Multi-City Analysis of the Acute Effect of Polish Smog on Cause-Specific Mortality (EP-PARTICLES Study)

Cardiovascular disease is a leading cause of death worldwide, with air pollution becoming a major environmental problem. According to the Global Burden of Disease 2019, air pollution causes around 6.7 million deaths annually, exceeding even that of tobacco smoking. Polish smog is a unique type of air pollution, mainly composed of particulate matter and polycyclic aromatic hydrocarbons, which might have exceptionally adverse cardiovascular effects. In our latest study, we aimed to assess, whether Polish smog has a short-term effect on mortality due to acute coronary syndromes and ischemic stroke and identify the most vulnerable groups.

What are the main findings of our study?

Chronobiology and the short-term effect of air pollution on stroke incidence

Ambient air pollution is a well-known risk factor for cardiovascular disease, but data on its impact on stroke incidence, temporal variation, and mortality are limited. We aimed to investigate the association between short-term exposure to major air pollutants and incidences of stroke in north-eastern Poland. Our second purpose was to assess the association between incidence and mortality of stroke and the seasons, months, days of the week, and its correlation with particulate matters (PMs) concentrations. We analyzed 4838 patients between 2011 and 2020, 45.6% of whom were male, the average age was 74.3 years old. What were the results on air pollution and stroke incidence?

Impact of short-term air pollution exposure on acute coronary syndrome in two cohorts of industrial and non-industrial areas: A time series regression with 6,000,000 person-years of follow-up (ACS – Air Pollution Study)

There is a lack of studies directly comparing the effect of air pollution on acute coronary syndrome (ACS) occurrence in industrial and non-industrial areas. Therefore, the study focused on a comparison of association of air pollution exposure with ACS in two cohorts of industrially different areas.

The 10-Year Study of the Impact of Particulate Matters on Mortality in Two Transit Cities in North-Eastern Poland (PL-PARTICLES)

The detrimental influence of air pollution on mortality has been established in a series of studies. The majority of them were conducted in large, highly polluted cities-there is a lack of studies from small, relatively clean regions. The aim was to analyze the short-term impact of particulate matters (PMs) on mortality in north-eastern Poland. Time-stratified case-crossover design was performed for mortality in years 2008-2017.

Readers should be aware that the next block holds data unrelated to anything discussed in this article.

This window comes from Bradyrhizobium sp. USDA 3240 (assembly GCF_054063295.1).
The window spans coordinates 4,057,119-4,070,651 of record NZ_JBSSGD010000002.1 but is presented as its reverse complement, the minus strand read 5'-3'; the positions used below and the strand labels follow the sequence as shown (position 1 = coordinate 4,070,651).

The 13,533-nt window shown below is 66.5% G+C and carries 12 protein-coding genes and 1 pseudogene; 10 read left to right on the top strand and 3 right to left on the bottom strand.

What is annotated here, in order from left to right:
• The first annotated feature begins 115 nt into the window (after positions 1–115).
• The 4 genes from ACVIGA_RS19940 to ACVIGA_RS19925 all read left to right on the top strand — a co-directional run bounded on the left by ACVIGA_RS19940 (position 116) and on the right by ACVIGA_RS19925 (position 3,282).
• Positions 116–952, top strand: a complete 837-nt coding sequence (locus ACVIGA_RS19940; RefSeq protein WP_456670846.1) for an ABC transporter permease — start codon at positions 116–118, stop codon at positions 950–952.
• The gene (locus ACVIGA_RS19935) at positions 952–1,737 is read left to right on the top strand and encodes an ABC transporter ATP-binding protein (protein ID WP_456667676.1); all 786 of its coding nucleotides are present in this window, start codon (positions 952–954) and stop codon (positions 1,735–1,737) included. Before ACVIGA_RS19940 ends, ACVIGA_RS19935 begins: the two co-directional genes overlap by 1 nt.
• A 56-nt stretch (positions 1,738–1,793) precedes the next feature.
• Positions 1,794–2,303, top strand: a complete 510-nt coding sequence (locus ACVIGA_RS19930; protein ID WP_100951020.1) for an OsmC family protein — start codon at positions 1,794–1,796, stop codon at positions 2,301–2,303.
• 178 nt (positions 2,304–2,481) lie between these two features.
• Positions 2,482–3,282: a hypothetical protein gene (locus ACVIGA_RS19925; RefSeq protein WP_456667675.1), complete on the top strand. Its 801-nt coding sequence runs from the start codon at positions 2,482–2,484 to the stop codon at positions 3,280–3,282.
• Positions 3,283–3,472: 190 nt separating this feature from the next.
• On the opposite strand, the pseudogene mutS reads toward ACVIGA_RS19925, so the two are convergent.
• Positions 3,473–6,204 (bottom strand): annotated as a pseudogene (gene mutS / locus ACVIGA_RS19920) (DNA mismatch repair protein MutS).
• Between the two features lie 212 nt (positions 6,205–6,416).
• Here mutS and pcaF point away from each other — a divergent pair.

Exposure to air pollution and renal function

Air pollution contributes to the premature death of approximately 428,000 citizens of Europe every year. The adverse effects of air pollution can be observed in respiratory, circulatory systems but also in renal function. We decide to investigate the hypothesis indicating that we can observe not only long- but also short-term impact of air pollution on kidney function. We used linear, log-linear, and logistic regression models to assess the association between renal function and NO2, SO2, and PMs.

Effect of air pollution on the number of hospital admissions for acute coronary syndrome in elderly patients

As air pollution is a documented risk factor for cardiovascular diseases, the aim of the study was to assess the effect of air pollution on the number of hospital admissions for acute coronary syndrome (ACS) in elderly patients. The medical records of 26 695 patients hospitalized for ACS between 2008 and 2017 were examined. Weather conditions and the following components of air pollution were analyzed: sulfur dioxide, nitrogen dioxide, and particulate matter with a diameter of 2.5 μm or less (PM2.5) and a diameter of 10 μm or less (PM10).

Exposure to air pollution-a trigger for myocardial infarction? A nine-year study in Bialystok-the capital of the Green Lungs of Poland (BIA-ACS registry)

This study aimed to assess the effect of air pollution and weather conditions on the frequency of hospital admissions due to acute coronary syndrome (ACS) in the population of Bialystok, known as the capital of the Green Lungs of Poland. The study analyzed the medical records of 2,645 patients living within the borders of Bialystok who were treated for ACS between 2009 and 2017 and the data on air pollutants—nitrogen dioxide (NO2), sulfur dioxide (SO2), and particulate matter with a diameter of 2.5 μm or less (PM2.5) and 10 μm or less (PM10) – and the basic meteorological factors (temperature, humidity, and atmospheric pressure). A time-stratified case-crossover study design was applied to assess the effects of particulate matter, the concentration of gases, and weather conditions on ACS.

Does climate change affect the chronobiological trends in the occurrence of acute coronary syndrome?

Acute coronary syndromes (ACS) are the leading cause of death all over the world. In the last years, the chronobiology of their occurrence has been changing. Medical records of 10,529 patients hospitalized for ACS in the Medical University of Bialystok, in 2008–2017, were examined. The highest seasonal mean for ACS was recorded in spring and it was the season with the largest temperature changes from day to day (∆ temp. = 11.01). Analysis of weekly changes showed that the highest frequency of ACS occurred on Thursday, while in the STEMI subgroup it was Monday. Sunday was associated with decreased admissions due to all types of ACS.

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